Sometimes, You Just Need To Follow the Directions
“But Rebel was fine. Why should I give him the pills once he’s better? I don’t understand why he’s sick again.”
If I’ve heard that excuse once, I’ve heard it a thousand times during the past 21 years of veterinary practice. And I still don’t get it.
Don’t get me wrong; I don’t believe my clients mean any harm. I understand that administering a pet pills and potions can be challenging at times. The sooner you can stop the better for everyone. But don’t stop before you’re supposed to.
Garfield was a kitty with bathroom problems. By bathroom problems, I mean chronic diarrhea. Smudges on the sofa; runs on the rugs; piles on the plush. After a series of tests, I made a diagnosis of inflammatory bowel disease (IBD). One of the first steps I take when treating IBD is changing diet. By changing diet, I mean feeding a different food. Maybe I didn’t communicate it clearly enough.
“She’s no better, maybe even worse.” I felt immediately welcome. “That fancy, expensive diet didn’t do a thing.” The temperature in the room raised a degree or ten.
The thing about dietary trials is you have to give them time to work. Changing diets for eight weeks is typically a good start. Garfield should’ve been on the special diet for four weeks by this time.
“I had to give that food to my neighbor after a week because it obviously wasn’t helping.” So she only gave the food for a week? “Of course! Since then I’ve been trying every food I could find at the grocery store.”
Shoot me now. Drive hot pokers in my eyes. Anything to get me out of this exam room. All I could think of was how much time I’d spent explaining why we change protein sources, how the ingredients in many foods are the triggers for IBD, the need to stick with a therapeutic diet for a month to see if it would help. All forgotten after a week. But my day was about to get better.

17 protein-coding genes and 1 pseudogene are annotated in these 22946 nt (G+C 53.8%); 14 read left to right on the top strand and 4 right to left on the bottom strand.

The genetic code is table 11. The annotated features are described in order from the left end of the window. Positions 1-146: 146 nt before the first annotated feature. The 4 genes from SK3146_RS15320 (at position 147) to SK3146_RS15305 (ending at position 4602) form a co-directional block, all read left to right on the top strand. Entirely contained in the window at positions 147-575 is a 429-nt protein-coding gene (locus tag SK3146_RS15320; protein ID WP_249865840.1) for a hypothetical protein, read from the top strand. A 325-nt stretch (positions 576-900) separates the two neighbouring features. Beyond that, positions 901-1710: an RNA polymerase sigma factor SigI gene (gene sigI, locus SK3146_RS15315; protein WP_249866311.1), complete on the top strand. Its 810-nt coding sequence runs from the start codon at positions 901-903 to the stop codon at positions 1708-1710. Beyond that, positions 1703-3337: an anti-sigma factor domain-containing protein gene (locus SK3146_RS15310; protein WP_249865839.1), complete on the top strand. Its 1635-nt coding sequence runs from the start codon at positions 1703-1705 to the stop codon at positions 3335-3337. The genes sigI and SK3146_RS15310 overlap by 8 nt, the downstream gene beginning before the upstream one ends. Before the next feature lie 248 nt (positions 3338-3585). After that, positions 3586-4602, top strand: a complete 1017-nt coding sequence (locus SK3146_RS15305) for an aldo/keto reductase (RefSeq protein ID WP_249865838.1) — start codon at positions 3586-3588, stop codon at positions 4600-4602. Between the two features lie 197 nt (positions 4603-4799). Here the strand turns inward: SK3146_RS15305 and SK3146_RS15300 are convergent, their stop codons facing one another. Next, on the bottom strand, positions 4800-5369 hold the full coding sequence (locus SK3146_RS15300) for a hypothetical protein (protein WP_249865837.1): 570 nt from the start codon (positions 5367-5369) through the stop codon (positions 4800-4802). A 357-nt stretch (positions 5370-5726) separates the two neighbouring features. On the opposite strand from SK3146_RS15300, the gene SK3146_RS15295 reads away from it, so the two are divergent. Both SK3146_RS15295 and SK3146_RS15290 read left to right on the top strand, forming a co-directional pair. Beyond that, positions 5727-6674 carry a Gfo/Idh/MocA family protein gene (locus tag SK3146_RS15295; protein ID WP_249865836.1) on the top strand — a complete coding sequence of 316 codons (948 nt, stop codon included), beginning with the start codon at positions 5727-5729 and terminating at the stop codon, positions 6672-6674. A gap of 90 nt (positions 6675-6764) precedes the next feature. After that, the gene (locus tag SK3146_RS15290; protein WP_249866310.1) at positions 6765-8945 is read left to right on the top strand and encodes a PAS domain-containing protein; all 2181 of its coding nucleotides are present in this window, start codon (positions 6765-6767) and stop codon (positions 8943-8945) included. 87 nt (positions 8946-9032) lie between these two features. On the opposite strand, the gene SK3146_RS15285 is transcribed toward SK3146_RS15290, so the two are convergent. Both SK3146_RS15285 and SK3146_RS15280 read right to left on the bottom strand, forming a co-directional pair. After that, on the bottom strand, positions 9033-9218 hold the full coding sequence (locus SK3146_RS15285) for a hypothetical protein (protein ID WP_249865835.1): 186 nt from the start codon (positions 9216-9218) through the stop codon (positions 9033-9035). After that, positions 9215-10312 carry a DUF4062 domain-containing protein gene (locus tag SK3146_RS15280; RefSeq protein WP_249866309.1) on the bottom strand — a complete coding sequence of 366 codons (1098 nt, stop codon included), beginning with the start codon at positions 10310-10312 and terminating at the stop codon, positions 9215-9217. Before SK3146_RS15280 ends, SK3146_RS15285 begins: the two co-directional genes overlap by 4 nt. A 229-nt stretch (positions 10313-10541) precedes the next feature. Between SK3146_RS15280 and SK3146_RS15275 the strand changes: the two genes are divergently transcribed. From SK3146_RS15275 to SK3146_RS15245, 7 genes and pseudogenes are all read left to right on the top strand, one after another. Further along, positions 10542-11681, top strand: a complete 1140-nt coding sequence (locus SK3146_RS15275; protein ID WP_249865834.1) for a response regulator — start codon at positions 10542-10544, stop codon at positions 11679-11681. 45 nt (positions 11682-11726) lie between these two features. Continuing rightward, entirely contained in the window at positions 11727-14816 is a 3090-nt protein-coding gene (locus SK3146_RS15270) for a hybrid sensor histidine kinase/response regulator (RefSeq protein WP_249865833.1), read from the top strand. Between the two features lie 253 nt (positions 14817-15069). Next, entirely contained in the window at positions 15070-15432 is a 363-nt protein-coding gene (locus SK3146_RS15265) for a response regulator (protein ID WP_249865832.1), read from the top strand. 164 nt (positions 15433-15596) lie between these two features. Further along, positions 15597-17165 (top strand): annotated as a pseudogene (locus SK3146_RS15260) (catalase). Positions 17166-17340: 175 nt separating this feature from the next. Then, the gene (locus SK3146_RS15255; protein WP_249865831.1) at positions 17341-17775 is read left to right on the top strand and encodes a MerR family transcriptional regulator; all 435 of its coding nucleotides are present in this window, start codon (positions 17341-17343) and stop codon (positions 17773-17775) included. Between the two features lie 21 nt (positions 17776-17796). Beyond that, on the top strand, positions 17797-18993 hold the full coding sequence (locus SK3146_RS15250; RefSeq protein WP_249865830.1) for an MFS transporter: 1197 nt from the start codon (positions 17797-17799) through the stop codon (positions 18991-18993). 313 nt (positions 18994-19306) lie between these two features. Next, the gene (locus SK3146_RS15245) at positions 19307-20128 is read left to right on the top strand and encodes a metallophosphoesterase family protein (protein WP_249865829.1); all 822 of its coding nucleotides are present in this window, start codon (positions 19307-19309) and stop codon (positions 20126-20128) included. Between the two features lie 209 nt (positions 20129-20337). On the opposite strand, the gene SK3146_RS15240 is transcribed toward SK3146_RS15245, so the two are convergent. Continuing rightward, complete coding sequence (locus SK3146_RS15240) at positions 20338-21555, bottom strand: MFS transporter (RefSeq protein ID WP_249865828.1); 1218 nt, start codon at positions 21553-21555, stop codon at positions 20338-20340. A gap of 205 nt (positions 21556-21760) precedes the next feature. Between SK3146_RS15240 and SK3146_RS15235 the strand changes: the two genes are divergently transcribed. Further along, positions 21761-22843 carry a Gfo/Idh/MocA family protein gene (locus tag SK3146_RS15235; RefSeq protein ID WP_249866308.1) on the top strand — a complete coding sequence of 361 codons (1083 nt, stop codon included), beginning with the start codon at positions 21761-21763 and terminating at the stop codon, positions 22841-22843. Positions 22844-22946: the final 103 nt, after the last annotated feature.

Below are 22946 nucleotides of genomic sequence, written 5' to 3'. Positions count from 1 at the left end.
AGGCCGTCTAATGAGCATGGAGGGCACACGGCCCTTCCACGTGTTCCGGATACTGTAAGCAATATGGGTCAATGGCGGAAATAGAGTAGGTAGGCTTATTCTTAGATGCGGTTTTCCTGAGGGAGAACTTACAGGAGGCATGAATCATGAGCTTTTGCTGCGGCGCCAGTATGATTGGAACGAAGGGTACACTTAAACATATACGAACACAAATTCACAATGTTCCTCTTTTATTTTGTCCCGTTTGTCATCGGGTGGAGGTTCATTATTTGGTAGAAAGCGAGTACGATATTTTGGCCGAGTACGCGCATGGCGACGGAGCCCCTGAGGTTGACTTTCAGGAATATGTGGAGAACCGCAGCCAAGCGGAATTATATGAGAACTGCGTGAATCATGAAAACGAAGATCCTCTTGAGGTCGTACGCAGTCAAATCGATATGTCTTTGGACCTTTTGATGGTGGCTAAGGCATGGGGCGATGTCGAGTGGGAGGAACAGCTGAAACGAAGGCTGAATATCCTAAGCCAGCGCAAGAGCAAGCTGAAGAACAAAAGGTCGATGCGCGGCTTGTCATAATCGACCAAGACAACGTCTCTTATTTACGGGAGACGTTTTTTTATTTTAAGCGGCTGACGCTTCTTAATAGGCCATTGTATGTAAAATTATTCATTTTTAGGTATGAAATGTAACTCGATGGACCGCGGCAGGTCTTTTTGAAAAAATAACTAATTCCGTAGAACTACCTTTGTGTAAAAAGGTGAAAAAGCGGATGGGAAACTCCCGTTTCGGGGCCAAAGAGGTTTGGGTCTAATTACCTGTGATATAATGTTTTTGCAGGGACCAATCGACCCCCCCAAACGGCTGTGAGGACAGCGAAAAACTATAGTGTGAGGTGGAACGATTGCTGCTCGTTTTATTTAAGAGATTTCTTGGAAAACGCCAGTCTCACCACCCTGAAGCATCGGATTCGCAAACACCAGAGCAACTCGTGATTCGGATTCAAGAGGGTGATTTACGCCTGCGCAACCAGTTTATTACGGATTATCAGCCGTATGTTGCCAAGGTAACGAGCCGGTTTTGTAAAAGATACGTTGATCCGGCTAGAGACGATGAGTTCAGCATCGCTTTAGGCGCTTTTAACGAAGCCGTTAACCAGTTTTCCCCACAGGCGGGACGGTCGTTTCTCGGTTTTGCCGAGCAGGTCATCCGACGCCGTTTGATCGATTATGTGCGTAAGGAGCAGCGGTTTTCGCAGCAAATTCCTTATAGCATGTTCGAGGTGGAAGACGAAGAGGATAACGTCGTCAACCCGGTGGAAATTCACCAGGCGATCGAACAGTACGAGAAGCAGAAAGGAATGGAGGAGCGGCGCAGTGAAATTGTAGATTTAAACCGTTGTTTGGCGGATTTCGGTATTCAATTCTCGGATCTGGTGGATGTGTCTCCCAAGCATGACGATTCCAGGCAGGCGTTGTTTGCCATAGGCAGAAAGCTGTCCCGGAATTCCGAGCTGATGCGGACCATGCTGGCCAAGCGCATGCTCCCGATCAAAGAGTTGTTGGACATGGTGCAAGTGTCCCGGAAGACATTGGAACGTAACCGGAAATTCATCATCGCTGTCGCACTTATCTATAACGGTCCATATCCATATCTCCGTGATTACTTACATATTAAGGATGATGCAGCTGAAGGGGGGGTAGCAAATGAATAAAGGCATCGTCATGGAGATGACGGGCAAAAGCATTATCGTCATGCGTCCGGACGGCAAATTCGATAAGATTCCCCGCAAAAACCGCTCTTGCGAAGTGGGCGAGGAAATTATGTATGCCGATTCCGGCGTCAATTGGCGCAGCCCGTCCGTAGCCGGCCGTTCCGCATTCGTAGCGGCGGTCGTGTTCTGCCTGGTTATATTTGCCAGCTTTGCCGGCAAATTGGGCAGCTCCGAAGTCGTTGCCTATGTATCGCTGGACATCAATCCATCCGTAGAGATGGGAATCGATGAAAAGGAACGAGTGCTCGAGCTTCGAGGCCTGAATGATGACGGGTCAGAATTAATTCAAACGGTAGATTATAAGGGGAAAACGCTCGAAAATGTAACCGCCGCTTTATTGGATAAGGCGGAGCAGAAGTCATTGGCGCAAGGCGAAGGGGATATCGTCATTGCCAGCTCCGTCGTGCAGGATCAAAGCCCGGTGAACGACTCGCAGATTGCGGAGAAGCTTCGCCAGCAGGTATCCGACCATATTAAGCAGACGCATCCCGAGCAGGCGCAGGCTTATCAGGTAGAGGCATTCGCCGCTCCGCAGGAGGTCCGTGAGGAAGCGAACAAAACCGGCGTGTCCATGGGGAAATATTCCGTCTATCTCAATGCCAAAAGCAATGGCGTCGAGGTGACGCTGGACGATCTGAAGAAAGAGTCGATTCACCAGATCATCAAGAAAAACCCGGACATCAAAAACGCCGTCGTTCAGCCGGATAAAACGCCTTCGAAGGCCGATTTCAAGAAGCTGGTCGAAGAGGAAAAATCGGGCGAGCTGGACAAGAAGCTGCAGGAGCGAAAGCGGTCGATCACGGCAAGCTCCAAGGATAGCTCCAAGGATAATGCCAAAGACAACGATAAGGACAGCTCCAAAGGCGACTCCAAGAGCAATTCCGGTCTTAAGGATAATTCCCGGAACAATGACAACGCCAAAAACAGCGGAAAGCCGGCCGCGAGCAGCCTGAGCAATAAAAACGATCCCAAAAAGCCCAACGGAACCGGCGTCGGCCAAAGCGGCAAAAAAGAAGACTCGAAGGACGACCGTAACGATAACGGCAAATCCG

“My neighbor told me her cat got better after six months of doing nothing. I think that’s what I’ll do.”
She’d somehow forgotten that her cat’s diarrhea had gotten progressively worse over the past three or four months before she finally brought Garfield to me. Somebody give me a fork covered in cayenne.
The biggest treatment mistake pet parents make is not completing a prescription. They stop short a few days because their pet appears normal. They allow their dog to resume normal activity because he wants to go outside. They wait a few extra days to see if the problem gets better. They give their pet an extra goodie despite the vet’s insistence theyfeed a special diet. And then they wonder why things return or don’t improve.
There’s a couple of things you need to know: 1) Vets don’t know exactly how long a pet needs a medication or treatment. We often err on the safe side and add a few extra days. Most of the time, in my experience, the pet needs those few extra days. 2) You can’t see most healing. When your pet has cleared 80% of an infection or 75% of the injured tissue has healed, they appear fine. So you stop whatever it is you’re doing. In a few days or couple of weeks, the infection returns with a vengeance or the pet reinjures itself. Happens all the time. Doesn’t have to. 3) Vets aren’t wasteful. I don’t give meds or treatments unless the pet needs it. Use as directed. And finish it.
Sometimes you need to follow the directions. You’ll save yourself time, money, and frustration while helping your best friend.
If you have any questions or concerns, you should always visit or call your veterinarian – they are your best resource to ensure the health and well-being of your pets.
The opinions and views expressed in this post are those of the author's and do not necessarily represent the beliefs, policies or positions of PetHealthNetwork.com, IDEXX Laboratories, Inc. or its affiliates and partner companies.
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Dr. Ernie Ward, "America's Pet Advocate," has been helping pets and the people who love them for over 20 years as a practicing veterinarian, media personality, and author. He is one of the founders of the Pet Health Network veterinary team in 2012 and is committed to improving the lifestyles, longevity and happiness of companion animals and their families.